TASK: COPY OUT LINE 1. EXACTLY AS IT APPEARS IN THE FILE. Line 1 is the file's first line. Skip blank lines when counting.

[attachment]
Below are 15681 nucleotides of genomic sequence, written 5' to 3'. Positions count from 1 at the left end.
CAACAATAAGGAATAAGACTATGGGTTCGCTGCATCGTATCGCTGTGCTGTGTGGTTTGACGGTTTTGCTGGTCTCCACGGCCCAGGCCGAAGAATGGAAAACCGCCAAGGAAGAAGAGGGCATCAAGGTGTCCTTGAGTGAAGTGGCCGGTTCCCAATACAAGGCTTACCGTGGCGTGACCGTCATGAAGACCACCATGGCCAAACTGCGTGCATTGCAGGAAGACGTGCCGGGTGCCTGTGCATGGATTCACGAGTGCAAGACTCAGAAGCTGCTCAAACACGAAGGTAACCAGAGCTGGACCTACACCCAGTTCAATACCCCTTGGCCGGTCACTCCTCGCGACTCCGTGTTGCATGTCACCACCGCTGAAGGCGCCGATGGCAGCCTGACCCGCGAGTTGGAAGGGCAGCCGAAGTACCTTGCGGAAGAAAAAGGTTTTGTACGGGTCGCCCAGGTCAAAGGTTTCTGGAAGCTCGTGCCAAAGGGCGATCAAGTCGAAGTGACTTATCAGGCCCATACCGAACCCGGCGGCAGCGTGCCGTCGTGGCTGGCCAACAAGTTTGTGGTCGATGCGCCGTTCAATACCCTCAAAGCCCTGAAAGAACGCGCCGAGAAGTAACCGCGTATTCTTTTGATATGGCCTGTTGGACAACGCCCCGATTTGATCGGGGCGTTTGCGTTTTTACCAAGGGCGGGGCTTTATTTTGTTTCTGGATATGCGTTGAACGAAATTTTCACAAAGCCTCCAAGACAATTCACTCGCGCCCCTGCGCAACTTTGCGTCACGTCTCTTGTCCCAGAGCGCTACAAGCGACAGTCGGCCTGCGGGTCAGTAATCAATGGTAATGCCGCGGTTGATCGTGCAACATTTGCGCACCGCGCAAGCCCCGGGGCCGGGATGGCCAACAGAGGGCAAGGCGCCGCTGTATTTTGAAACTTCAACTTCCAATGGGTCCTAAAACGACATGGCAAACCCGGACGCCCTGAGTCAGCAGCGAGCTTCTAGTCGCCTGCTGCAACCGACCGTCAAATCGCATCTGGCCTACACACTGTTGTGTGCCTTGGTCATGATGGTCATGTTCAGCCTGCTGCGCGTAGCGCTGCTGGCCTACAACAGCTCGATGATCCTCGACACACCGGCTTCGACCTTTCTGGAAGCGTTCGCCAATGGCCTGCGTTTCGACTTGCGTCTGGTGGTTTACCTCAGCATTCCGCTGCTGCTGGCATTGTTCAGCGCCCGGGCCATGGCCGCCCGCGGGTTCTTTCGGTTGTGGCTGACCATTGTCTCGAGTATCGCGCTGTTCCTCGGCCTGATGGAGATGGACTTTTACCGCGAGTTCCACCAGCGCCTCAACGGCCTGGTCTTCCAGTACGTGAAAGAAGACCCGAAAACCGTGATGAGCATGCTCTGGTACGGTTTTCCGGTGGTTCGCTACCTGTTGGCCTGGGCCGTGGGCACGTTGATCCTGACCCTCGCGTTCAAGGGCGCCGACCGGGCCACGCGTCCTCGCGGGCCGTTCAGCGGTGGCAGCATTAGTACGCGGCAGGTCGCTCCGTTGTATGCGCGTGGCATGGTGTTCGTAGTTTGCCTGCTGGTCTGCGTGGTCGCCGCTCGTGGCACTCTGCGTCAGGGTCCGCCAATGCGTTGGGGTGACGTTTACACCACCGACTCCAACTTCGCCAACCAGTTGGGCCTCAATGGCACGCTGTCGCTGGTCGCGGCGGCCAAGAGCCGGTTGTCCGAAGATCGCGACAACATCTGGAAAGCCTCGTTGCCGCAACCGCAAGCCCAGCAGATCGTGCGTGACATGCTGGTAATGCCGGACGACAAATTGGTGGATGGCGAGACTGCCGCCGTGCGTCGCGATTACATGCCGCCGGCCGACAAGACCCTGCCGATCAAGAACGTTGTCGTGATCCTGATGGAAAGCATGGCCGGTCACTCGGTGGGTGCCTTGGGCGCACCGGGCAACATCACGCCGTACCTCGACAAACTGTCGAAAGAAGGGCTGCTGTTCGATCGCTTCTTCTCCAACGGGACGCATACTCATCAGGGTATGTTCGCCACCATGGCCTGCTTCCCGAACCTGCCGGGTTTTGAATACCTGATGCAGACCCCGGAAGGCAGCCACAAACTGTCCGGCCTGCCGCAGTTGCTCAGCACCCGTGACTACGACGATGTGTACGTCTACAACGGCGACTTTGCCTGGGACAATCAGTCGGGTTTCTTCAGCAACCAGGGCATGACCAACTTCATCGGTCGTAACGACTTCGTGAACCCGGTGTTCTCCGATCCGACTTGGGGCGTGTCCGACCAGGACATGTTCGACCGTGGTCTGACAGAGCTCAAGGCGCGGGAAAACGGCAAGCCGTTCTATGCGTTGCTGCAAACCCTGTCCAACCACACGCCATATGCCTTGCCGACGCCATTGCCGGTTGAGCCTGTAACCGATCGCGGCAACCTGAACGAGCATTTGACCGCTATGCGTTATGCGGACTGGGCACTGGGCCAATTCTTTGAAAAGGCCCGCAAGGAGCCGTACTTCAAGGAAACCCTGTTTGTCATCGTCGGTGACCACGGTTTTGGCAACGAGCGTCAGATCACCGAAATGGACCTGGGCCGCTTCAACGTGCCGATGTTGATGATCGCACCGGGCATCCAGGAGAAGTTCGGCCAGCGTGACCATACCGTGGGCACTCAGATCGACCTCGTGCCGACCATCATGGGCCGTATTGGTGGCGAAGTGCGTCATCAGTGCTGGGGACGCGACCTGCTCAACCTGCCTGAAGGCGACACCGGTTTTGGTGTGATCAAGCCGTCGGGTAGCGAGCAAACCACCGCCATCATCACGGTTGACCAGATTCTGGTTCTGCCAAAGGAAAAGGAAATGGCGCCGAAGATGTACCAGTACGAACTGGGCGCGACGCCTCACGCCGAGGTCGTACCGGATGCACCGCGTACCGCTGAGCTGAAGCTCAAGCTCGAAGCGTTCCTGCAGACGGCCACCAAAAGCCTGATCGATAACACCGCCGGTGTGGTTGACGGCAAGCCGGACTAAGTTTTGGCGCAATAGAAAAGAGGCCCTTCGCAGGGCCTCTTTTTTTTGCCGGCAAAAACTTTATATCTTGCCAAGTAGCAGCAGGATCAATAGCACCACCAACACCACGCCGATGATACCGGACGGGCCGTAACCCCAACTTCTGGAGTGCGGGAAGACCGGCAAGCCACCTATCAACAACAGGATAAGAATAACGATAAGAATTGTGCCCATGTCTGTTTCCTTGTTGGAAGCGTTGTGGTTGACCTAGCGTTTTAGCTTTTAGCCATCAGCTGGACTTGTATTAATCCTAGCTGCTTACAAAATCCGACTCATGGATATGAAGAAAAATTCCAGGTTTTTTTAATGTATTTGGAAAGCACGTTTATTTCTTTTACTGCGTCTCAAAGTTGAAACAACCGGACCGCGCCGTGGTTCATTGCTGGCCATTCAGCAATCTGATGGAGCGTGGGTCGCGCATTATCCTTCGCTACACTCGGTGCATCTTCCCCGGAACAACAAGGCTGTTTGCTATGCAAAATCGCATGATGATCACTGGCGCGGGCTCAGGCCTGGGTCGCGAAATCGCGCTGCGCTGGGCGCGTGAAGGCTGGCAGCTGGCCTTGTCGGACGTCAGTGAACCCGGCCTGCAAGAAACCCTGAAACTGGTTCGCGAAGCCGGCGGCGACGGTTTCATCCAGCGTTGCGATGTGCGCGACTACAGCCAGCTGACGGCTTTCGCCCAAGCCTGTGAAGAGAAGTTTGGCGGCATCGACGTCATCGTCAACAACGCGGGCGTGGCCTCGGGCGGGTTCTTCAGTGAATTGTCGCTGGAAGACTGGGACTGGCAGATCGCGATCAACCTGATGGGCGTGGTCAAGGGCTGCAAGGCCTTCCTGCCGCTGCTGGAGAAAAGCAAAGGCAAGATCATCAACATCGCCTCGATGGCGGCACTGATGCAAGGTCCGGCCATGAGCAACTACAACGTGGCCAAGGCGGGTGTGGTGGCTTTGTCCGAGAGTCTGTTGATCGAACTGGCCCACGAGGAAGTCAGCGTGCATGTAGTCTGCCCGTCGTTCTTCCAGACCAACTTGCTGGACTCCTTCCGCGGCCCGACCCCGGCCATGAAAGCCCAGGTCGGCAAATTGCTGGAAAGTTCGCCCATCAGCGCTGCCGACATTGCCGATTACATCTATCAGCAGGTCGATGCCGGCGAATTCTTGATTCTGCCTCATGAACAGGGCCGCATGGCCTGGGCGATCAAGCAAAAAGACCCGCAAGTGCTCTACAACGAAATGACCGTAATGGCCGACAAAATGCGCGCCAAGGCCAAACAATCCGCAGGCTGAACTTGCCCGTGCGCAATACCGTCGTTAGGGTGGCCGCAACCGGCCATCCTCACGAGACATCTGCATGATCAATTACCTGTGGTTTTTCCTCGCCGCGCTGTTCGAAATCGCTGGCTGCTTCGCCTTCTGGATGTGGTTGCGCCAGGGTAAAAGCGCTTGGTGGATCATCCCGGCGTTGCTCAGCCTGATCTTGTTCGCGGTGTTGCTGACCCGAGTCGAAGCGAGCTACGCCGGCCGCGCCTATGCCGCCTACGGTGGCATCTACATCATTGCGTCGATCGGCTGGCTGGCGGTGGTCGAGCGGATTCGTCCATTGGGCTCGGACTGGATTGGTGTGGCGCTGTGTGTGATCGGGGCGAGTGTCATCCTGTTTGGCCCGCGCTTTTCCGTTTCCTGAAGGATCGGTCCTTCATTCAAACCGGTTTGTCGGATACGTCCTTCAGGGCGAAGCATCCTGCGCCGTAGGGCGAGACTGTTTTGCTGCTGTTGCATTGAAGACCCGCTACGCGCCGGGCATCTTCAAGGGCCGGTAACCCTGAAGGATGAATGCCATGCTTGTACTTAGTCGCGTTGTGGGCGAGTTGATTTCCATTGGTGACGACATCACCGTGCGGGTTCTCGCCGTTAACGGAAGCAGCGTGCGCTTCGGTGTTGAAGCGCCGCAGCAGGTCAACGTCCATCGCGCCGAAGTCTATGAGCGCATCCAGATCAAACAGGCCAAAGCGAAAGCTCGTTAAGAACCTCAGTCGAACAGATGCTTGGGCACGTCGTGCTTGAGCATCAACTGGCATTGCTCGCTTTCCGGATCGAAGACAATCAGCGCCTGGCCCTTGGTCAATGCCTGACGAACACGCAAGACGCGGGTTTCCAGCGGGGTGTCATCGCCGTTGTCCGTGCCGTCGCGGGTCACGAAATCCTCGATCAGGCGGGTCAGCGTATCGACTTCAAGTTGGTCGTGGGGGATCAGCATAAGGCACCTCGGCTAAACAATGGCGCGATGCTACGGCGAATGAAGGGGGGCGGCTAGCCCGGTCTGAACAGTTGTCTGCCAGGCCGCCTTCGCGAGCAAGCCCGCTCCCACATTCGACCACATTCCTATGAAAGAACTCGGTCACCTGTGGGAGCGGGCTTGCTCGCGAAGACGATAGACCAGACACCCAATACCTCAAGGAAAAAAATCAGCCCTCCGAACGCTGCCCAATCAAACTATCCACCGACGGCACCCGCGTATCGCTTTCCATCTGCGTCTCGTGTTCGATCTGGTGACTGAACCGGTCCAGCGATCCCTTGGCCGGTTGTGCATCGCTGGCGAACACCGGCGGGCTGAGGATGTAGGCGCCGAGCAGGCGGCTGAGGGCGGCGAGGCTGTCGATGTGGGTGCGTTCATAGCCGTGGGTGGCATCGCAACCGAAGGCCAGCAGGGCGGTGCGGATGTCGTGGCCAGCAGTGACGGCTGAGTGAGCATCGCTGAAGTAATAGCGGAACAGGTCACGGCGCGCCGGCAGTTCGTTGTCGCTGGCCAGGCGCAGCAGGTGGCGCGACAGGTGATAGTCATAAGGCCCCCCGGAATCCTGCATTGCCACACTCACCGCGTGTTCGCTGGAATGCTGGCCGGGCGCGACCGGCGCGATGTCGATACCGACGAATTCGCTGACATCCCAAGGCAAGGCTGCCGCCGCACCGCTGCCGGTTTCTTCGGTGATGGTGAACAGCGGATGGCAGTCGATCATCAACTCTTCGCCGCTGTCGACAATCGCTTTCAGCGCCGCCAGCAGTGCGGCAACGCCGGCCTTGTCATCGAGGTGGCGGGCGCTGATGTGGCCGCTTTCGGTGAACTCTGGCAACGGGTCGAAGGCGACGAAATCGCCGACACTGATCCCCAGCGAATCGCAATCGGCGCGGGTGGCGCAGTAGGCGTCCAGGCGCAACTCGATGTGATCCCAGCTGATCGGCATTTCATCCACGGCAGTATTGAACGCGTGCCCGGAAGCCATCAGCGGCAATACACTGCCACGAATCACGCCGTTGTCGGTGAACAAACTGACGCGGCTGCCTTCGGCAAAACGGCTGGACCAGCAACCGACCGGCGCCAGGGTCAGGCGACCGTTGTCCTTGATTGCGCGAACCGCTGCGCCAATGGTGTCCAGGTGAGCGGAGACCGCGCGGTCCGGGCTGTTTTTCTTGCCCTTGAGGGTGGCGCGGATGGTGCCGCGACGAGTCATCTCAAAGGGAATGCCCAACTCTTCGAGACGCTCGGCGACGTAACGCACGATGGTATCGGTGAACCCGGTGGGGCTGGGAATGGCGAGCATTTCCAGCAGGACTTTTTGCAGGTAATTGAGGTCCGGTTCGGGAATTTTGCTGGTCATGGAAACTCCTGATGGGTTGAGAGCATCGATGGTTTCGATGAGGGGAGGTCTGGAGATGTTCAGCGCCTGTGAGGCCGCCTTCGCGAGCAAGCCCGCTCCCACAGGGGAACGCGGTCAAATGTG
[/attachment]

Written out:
Below are 15681 nucleotides of genomic sequence, written 5' to 3'. Positions count from 1 at the left end.